Warning over ‘dangerously high’ salt levels on children’s menus

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Children’s meals in family-friendly restaurants still contain “dangerously high” levels of salt, making young diners accustomed to unhealthy tastes, a charity warns today.

Consensus Action on Salt and Health (Cash) said more than a quarter of children’s meals surveyed contained 2g or more of salt - the maximum recommendation for a whole day for a one to three-year-old and more than the amount in four packets of crisps.

Three-quarters of the meals contained a third or more of the maximum daily recommended intake of salt - 3g or half a teaspoon - for a child aged four to six.

The charity warned of a “new generation of salt addicts” after surveying the salt content of 218 children’s meals from 23 restaurants.

It found the Burger King Kid’s Veggie Bean Burger with small fries contained 4.6g of salt per serving, or 155 per cent of a four to six-year-old’s maximum recommended intake - noting that this had recently increased from 2.8g.

The Hungry Horse Pic ‘n’ Mix Large Ham (two slices) with mashed potato and baked beans contained 4.2g of salt per serving, or 141 per cent of a four to six-year-old’s recommended intake, which had also recently increased from 3.2g.

The Loch Fyne Seafood and Grill bangers and mash with gravy contained 4g, or 135 per cent of the recommended limit, while the Beefeater Mr Noisy’s bangers and mash with peas and gravy had 3.9g.

The Bella Italia Pizza Dog and cheesy garlic bread contained 3.7g of salt per serving, or 124 per cent of a child’s maximum recommended intake.

A report by the Soil Association estimated that 40 per cent of parents eat out with their children at least once a fortnight.

Just five of the 23 establishments surveyed - Jamie’s Italian, Subway, Bella Italia, Eat and JD Wetherspoon - have pledged to reduce salt in their meals by signing up to targets set by the Department of Health, Cash said.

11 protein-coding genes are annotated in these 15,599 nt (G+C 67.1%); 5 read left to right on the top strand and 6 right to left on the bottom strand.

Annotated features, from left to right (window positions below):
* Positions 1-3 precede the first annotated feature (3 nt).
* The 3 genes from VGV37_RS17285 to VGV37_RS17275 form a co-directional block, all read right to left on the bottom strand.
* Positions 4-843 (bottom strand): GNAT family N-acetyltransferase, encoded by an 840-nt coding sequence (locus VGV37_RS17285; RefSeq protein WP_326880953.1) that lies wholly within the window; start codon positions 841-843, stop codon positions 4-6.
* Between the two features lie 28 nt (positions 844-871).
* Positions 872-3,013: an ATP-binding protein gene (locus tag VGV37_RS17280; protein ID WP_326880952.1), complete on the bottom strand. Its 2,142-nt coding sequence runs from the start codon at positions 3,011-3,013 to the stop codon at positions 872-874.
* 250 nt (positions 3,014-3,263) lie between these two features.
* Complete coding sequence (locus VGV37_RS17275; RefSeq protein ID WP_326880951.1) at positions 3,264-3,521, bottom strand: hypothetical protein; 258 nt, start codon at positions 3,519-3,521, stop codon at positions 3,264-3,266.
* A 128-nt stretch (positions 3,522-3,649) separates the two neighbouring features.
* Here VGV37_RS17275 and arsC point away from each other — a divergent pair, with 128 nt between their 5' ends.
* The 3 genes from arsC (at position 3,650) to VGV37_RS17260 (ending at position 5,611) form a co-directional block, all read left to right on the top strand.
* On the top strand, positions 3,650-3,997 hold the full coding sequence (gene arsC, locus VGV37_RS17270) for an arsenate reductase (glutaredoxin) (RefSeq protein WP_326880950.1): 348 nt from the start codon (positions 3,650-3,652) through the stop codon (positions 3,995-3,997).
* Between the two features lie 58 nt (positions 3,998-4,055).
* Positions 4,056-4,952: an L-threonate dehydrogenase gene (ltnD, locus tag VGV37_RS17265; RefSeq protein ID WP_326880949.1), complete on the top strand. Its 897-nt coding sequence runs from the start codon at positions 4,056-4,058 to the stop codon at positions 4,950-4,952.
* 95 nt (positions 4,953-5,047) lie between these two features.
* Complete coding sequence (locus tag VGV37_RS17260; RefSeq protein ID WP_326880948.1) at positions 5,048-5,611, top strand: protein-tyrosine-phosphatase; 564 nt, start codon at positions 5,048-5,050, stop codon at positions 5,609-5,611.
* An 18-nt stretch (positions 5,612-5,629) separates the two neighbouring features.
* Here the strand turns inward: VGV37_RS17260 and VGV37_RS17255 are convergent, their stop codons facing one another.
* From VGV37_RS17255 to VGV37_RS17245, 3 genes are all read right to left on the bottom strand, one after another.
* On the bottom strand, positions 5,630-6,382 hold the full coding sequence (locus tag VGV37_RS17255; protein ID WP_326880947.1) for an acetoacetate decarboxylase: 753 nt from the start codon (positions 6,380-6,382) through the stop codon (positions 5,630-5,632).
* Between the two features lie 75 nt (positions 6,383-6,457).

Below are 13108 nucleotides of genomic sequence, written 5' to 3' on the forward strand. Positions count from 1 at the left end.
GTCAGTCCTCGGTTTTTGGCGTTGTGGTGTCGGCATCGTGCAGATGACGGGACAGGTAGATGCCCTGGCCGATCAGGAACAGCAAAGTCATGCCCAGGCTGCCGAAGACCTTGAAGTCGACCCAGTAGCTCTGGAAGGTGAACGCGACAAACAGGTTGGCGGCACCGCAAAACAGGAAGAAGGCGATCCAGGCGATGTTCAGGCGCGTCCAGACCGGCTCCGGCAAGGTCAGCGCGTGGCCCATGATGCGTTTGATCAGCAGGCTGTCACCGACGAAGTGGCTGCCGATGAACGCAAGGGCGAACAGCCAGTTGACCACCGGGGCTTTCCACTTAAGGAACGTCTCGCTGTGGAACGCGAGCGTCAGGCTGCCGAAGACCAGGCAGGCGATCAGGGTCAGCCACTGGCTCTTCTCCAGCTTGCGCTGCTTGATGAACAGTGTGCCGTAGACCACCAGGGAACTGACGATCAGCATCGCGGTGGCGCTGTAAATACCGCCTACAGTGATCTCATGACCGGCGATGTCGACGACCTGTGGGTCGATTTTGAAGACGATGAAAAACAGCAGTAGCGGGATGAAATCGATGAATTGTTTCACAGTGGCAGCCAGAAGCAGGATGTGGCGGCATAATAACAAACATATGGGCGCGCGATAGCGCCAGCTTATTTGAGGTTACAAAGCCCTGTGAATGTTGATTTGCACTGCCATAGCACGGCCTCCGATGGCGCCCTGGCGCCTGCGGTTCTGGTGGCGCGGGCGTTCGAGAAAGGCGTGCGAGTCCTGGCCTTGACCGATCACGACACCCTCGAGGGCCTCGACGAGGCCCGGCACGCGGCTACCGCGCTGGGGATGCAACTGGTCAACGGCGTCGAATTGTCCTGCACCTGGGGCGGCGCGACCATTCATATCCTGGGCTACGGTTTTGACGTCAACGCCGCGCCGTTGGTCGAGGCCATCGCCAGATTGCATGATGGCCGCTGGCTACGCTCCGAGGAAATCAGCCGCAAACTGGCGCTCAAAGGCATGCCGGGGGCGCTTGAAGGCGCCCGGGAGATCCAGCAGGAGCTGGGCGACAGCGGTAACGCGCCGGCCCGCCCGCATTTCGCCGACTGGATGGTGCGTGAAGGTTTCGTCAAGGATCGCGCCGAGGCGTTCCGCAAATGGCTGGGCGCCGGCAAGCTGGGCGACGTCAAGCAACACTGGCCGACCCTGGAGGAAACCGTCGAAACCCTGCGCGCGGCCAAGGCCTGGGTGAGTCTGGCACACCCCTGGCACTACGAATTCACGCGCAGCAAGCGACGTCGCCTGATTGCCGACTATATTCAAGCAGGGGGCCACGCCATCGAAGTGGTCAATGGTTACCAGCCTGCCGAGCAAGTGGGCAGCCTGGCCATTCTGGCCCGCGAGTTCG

Latest figures from the National Diet and Nutrition Survey suggest children aged four to 18 are consuming more salt than was recommended by the Scientific Advisory Committee on Nutrition in 2003.

Cash nutritionist Sonia Pombo said: “We are all eating too much salt and it’s a scandal that very few restaurants are taking salt reduction seriously - especially when the health of our children is at risk.

“Our survey has shown us that many restaurants have done little to reduce the salt content in their dishes, especially those targeting kids.

“The targets set by the Department of Health are a perfect opportunity for restaurants to show their commitment to the health of their customers.

“More needs to be done and action taken now.”

Graham MacGregor, professor of cardiovascular medicine at Queen Mary University of London and Cash chairman, said: “Evidence suggests dietary habits in childhood can influence eating patterns later in life.

“Salt should therefore not be given to children as this could lead to a salt addiction - a preference for salt throughout their lifetime. This will consequently raise their blood pressure which tracks into adulthood, leading to increased risk of developing strokes and heart attacks.

“Yet the recommendations suggest it is safe for a child of four to eat half a teaspoon of salt a day.

“The evidence should be reviewed by the Department of Health immediately and a new, lower recommendation set for children.”